Director McCone reiterated his conclusions to President Johnson during a National Security Council meeting later that day. Johnson listened to McCone's appraisal without comment, and a copy of the memorandum was included in the president's reading file. McCone continued to insist that the graduated response strategy was failing, and Rusk and McNamara continued to hold the line for graduated response. Still convinced that President Johnson had not had an opportunity to read a copy of the memorandum, McCone composed a detailed letter to President Johnson repeating his assessment. On 28 April he met with President Johnson yet again. The president listened stoically, accepted his letter, and set it aside. McCone resigned that same day.
The landing of the marines at Da Nang was followed by the arrival of the army's 173rd Airborne Brigade at the Bien Hoa Air Base near Saigon on 3 May. President Johnson approved a request from General Westmoreland for forty-four additional combat battalions. The 1st Infantry Division arrived at Lie Khe, north of Saigon. The 25th Infantry Division deployed to an area northwest of Saigon, and the 4th Infantry Division was sent to Pleiku. The 1st Cavalry Division, reorganized as an airmobile division, deployed to An Khe in the central highlands. The South Korean government sent the 9th Republic of Korea (ROK) Division, which was assigned an area of operations around Tuy Hoa.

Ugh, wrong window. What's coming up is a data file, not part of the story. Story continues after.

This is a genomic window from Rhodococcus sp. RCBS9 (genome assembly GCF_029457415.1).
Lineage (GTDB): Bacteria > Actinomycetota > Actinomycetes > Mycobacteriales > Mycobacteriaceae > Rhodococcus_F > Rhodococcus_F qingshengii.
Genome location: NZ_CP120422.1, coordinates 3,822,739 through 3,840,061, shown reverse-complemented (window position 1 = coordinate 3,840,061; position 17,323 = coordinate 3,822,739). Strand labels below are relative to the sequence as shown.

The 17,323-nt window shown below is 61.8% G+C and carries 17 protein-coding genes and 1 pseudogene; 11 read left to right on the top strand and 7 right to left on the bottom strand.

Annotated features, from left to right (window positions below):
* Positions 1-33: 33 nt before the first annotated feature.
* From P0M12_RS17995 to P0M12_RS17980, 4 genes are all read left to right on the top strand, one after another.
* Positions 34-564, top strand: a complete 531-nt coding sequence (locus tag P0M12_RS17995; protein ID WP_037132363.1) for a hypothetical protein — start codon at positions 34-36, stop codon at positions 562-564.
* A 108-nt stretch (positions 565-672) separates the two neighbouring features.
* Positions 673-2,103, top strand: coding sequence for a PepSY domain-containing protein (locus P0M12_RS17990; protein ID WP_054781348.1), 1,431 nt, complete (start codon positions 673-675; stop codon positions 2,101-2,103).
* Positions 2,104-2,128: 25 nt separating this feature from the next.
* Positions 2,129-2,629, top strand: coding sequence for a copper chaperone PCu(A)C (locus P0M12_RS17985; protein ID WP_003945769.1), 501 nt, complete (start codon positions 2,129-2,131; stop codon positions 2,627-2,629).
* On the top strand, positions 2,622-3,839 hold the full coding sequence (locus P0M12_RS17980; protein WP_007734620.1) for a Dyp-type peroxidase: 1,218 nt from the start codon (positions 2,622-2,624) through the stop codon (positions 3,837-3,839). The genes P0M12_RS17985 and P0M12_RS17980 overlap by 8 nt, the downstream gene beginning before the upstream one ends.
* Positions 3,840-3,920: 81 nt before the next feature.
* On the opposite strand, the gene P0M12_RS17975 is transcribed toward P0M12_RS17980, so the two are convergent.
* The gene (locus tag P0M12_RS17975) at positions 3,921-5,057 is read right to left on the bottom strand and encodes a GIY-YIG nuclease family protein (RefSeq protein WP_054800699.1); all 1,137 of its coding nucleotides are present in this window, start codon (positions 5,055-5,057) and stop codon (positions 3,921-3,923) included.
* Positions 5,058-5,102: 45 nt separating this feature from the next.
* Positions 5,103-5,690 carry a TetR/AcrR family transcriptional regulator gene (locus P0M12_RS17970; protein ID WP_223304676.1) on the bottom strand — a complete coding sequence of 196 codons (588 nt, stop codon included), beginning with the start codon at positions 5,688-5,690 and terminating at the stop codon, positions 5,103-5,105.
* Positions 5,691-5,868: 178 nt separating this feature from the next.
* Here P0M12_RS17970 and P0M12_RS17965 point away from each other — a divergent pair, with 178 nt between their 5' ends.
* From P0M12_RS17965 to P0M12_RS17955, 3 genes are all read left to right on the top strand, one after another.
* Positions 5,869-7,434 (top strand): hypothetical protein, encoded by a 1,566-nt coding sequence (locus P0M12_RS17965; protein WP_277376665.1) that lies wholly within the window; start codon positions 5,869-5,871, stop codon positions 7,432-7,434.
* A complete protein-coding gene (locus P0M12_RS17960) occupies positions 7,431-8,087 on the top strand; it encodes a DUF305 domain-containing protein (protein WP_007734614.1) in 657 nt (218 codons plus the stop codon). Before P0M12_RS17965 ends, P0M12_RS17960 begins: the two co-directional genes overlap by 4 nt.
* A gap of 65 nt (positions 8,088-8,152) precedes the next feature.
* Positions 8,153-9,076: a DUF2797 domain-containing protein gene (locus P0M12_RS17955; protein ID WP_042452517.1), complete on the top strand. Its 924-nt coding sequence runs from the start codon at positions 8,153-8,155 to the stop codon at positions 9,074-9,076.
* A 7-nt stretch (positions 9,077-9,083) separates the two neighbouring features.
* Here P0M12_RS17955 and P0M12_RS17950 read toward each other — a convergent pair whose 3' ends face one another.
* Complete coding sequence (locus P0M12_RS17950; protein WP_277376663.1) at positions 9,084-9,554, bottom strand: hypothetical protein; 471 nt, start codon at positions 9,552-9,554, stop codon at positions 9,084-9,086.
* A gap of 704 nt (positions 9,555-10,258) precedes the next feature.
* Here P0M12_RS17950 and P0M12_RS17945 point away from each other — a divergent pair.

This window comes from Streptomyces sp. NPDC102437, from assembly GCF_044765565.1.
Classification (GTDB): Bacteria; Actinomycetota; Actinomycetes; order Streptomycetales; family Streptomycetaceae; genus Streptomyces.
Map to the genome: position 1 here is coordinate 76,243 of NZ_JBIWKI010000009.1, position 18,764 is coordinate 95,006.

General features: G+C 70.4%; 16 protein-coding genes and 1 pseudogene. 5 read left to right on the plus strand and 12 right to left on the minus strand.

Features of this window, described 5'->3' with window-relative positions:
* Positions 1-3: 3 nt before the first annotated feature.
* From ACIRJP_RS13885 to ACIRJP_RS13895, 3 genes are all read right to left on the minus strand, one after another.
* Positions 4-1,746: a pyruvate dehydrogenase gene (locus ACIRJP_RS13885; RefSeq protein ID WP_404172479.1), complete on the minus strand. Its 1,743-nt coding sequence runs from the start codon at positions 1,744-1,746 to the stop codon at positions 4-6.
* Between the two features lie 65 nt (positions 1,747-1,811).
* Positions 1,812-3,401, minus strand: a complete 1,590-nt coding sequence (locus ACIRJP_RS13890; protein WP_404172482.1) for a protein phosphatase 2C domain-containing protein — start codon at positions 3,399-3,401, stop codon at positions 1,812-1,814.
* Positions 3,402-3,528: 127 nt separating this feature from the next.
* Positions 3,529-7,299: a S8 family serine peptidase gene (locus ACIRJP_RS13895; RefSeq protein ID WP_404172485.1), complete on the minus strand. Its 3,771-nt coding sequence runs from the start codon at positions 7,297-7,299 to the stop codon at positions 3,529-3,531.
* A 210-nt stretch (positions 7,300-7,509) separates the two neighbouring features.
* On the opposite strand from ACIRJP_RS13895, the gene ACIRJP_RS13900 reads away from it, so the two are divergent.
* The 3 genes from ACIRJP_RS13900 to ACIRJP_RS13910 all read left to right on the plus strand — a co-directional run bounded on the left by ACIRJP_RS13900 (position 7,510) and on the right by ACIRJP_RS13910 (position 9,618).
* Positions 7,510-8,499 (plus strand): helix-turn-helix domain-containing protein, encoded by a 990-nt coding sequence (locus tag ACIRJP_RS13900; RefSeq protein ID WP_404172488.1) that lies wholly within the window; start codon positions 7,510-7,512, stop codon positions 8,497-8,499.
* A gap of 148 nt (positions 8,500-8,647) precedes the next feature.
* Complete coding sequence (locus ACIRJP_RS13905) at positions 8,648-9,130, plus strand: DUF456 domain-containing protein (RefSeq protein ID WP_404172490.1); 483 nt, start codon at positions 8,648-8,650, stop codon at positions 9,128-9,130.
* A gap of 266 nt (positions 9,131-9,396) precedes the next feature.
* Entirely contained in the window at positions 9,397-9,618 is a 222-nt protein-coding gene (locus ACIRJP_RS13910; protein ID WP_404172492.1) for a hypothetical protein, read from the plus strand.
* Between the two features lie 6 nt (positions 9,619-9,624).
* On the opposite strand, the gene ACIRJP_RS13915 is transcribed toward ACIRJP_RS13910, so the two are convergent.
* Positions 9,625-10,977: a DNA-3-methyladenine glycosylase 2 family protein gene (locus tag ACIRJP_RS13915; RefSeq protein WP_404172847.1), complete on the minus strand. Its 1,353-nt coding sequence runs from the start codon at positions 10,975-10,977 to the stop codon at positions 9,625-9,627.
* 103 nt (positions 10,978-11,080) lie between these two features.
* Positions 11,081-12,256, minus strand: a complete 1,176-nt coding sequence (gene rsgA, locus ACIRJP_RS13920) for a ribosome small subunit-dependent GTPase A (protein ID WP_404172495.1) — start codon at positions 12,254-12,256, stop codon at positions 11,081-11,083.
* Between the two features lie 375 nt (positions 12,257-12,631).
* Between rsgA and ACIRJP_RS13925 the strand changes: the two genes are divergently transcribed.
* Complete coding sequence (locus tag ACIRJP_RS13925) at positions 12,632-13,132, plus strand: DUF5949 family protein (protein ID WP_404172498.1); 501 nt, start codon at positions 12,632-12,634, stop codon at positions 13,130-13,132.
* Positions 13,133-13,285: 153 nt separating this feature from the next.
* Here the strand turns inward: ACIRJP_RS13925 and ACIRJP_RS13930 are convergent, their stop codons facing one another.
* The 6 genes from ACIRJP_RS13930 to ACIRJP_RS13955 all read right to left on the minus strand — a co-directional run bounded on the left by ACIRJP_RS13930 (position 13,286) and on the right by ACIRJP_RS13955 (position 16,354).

The Cambodian government, led by Prince Norodom Sihanouk, severed diplomatic relations with the United States on 3 May 1965, claiming America was responsible for air attacks by the South Vietnamese Air Force that allegedly killed Cambodian citizens. In order to avoid further international attention, President Johnson issued orders prohibiting any action, including aerial reconnaissance, across the Cambodian border. North Vietnamese infiltration into the Cambodian border area increased immediately.
In late 1965 infiltration of North Vietnamese forces increased to the point that, in their estimation, they had sufficient forces to move from a war of insurgency and guerilla warfare to a war of movement by conventional forces. The NVA's 324th Division moved southward, through the Laotian panhandle into northwest Cambodia, to a position west of Pleiku, to engage U.S. and ARVN forces in an apparent attempt to drive to the coastal lowlands in Quang Ngai Province to bisect South Vietnam south of Da Nang. The U.S. 1st Cavalry Division intercepted the NVA 66th Regiment and elements of the 33rd NVA Regiment near the Cambodian border during the bloody battle of the Ia Drang Valley from 14 to 18 November 1965. The NVA was forced to retreat across the Cambodian border after taking severe losses. The battle demonstrated an aspect of the war that would remain constant: when confronted by a superior force, the NVA would retreat back into safe havens west of the South Vietnamese border, and U.S. policy would honor this sanctuary.